- Garbage – books with the covers missing, books with pages torn out (even if you’ve stapled them back in), books that have been underlined or highlighted to the point where they are now really works of modern art, and books that have gotten damp and moldy. If you REALLY think a book is still valuable even though it is damaged, pass it along, but a good rule of thumb is: if we can smell it from five feet away, we don’t want to see it.
- Common Sense Things – no puppies or kittens, no large furniture (we’ll take your bookends but not your bookcases), no clothing, no carpets, no houseplants, and nothing suffering from insect infestation.
Where can I donate?
The Newberry is just a few blocks west of the John Hancock Building, bounded on four sides by Walton, Clark, Oak, and Dearborn Streets. Get directions.
The front door is at 60 W. Walton, and you may carry as many books up the front steps as is convenient and leave them with the guard on duty. There is only the most temporary of parking available there. Larger orders may be brought to the loading dock in the Newberry parking lot (entrance on Oak). When you have arrived, please knock gently on the loading dock door or use the phone next to the door.
Is my donation tax deductible?
Both the Book Fair Manager and the guard on duty in the lobby can issue a receipt. We are a fully official 501(c)3 institution, which means your donations are deductible, though the amount you deduct is your responsibility.
What if I donate something really, really valuable?
We’d think it’s really, really nice of you. Oh, you mean something that you didn’t know was so valuable. Well, one of two things will happen. If the book is something that is desired for the Newberry’s own collection, you will probably hear from a curator, who will thank you in no uncertain tones. If not, you will, at length, get a call from the Book Fair Manager to ask if you really meant to donate something so nifty.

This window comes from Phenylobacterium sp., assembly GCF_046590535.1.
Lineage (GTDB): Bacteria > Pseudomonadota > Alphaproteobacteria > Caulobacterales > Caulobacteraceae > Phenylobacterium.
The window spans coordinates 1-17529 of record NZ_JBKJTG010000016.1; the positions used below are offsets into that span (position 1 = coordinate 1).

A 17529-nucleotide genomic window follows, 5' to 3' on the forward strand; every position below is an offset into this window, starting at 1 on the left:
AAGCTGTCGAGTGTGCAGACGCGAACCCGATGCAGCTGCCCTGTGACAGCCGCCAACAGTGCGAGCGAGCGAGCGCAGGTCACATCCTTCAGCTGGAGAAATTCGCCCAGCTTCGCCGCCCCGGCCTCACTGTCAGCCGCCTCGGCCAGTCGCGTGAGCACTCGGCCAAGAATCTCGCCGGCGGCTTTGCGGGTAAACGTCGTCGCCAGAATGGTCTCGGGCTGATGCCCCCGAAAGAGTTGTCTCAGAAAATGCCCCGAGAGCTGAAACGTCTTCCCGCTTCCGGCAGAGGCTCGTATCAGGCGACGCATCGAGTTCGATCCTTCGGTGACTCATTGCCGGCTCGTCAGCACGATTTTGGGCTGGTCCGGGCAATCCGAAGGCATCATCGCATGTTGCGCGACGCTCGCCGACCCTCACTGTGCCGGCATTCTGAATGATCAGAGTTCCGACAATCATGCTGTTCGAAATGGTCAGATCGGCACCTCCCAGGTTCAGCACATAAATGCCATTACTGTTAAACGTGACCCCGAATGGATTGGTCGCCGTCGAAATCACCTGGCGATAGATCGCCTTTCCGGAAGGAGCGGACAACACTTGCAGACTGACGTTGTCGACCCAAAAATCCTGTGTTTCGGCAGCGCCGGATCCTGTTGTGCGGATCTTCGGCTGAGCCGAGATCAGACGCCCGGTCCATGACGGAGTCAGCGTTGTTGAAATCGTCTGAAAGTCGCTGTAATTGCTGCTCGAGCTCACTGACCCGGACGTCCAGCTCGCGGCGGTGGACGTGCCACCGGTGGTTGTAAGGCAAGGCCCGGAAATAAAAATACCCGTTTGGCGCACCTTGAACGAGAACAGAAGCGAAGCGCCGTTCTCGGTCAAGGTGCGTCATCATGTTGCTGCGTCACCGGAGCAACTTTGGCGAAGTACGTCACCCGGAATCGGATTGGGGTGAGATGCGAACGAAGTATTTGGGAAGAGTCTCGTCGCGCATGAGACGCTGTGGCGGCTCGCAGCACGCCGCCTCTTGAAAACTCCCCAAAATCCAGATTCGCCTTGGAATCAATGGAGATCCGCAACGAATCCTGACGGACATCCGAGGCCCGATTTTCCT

What if I suspect something is really valuable? Can I ask when I make the donation, even if the manager knows I’ll take it home with me if he thinks it is valuable?
You may certainly ask. As a library, we are not permitted to appraise materials, but the Book Fair Manager will do his best to advise you, even if he thinks he won’t get the book. On the other hand, nobody knows everything about books, and he’s not really in the business.
The value of a book depends on many things, including its scarcity or rarity, its condition, and its place of importance in history. The website Your Old Books is a good primer on which factors to consider when evaluating an item. To get approximate prices for a book, you can check online booksellers such as Alibris and AbeBooks to see if similar items are for sale. But if you’re really suspicious it’s of great value, take it to an appraiser or dealer.
Can you recommend an appraiser or dealer?
What if I donate a book and realize the next day that I want it back?
It happens. Our rule is that if we can find it, you may come and take it back. If we can’t locate it after a reasonable search, you’ll just have to come to the next Book Fair and buy it back.
Who can I talk to about donating to the Book Fair?
Any further questions on these matters can be referred to the Book Fair Manager, Dan Crawford, who can be reached at (312) 255-3501 or firstname.lastname@example.org.